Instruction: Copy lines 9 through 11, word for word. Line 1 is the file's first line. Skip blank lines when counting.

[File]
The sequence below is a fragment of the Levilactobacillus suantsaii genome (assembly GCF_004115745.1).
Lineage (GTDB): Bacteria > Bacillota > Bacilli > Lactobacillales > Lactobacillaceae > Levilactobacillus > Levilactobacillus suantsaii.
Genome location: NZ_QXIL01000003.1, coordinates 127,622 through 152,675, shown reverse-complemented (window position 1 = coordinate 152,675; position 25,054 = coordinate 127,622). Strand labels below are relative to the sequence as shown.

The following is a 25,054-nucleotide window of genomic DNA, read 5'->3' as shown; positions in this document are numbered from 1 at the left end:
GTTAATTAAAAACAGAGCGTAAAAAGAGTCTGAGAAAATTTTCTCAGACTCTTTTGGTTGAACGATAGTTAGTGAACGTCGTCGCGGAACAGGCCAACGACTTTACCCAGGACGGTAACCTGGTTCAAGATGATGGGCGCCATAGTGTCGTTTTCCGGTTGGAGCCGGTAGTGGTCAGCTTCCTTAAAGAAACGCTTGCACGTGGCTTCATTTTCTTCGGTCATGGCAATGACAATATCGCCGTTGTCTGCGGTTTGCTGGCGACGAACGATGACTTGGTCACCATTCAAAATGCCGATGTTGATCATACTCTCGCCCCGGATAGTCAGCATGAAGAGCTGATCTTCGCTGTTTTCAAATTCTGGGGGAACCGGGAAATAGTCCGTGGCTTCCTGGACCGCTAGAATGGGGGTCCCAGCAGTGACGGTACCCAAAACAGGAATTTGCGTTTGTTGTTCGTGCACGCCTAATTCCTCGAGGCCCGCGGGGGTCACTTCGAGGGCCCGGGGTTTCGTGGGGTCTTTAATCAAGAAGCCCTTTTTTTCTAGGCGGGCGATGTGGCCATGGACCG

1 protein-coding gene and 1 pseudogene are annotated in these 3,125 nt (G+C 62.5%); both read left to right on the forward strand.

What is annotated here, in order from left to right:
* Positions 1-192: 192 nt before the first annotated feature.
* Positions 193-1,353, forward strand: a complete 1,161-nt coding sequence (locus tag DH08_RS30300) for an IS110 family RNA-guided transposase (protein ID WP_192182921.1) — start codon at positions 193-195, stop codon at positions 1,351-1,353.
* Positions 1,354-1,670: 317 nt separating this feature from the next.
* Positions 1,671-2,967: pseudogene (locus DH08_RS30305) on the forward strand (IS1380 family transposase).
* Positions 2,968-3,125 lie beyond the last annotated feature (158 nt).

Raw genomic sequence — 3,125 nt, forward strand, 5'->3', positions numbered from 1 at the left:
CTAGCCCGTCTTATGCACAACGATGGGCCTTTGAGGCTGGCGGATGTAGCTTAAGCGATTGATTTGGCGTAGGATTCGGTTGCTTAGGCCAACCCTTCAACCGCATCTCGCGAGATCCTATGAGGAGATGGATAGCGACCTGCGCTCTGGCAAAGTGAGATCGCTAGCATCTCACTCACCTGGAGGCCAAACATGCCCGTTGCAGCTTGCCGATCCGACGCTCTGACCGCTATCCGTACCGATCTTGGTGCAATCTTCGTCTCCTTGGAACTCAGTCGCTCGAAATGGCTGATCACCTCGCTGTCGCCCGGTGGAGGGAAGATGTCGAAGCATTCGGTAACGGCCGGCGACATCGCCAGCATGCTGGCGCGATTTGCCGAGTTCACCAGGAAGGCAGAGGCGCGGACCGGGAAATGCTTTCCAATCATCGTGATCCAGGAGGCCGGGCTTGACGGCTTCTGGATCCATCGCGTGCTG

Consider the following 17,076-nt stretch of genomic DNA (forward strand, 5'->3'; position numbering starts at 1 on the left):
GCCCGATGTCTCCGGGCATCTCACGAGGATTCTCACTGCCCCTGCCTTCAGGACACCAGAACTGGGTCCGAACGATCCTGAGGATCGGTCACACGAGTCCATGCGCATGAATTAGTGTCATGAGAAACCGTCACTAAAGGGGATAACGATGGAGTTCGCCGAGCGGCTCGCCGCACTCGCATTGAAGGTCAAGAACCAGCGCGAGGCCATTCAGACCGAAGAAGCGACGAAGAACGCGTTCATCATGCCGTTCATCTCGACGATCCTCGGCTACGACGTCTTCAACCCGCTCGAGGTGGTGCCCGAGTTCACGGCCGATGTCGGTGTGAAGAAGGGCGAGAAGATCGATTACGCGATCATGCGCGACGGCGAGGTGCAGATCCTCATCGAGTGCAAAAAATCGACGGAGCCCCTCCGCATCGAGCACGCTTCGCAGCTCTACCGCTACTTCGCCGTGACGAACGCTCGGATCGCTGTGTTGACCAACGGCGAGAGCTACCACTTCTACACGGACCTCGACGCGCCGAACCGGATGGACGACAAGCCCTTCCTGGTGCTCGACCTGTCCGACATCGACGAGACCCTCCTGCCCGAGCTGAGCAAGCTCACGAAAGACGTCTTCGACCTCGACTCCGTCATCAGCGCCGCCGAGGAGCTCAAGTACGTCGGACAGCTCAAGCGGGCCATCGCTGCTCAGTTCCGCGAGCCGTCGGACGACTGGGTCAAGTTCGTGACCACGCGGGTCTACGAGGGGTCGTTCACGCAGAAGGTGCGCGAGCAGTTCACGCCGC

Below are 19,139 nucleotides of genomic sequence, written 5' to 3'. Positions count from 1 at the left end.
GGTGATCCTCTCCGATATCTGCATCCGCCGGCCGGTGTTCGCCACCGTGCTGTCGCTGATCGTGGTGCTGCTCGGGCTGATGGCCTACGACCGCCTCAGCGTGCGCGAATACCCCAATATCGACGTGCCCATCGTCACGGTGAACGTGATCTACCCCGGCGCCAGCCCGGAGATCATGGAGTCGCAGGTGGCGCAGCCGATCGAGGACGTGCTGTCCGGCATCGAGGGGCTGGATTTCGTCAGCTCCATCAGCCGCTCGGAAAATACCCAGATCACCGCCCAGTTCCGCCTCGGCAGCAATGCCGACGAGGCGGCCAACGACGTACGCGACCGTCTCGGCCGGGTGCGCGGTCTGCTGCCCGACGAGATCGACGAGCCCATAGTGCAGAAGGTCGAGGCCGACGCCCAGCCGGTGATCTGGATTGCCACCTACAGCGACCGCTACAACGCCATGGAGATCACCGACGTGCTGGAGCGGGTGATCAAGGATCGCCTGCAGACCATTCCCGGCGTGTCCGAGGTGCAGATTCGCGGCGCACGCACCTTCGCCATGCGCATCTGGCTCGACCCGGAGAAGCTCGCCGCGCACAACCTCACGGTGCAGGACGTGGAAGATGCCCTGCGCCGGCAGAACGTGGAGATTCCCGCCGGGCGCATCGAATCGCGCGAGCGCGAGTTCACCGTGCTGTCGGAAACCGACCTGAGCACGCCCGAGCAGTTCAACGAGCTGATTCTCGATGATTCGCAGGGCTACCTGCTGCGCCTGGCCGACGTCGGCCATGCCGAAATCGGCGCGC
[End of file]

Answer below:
* Positions 193-1,353, forward strand: a complete 1,161-nt coding sequence (locus tag DH08_RS30300) for an IS110 family RNA-guided transposase (protein ID WP_192182921.1) — start codon at positions 193-195, stop codon at positions 1,351-1,353.
* Positions 1,354-1,670: 317 nt separating this feature from the next.
* Positions 1,671-2,967: pseudogene (locus DH08_RS30305) on the forward strand (IS1380 family transposase).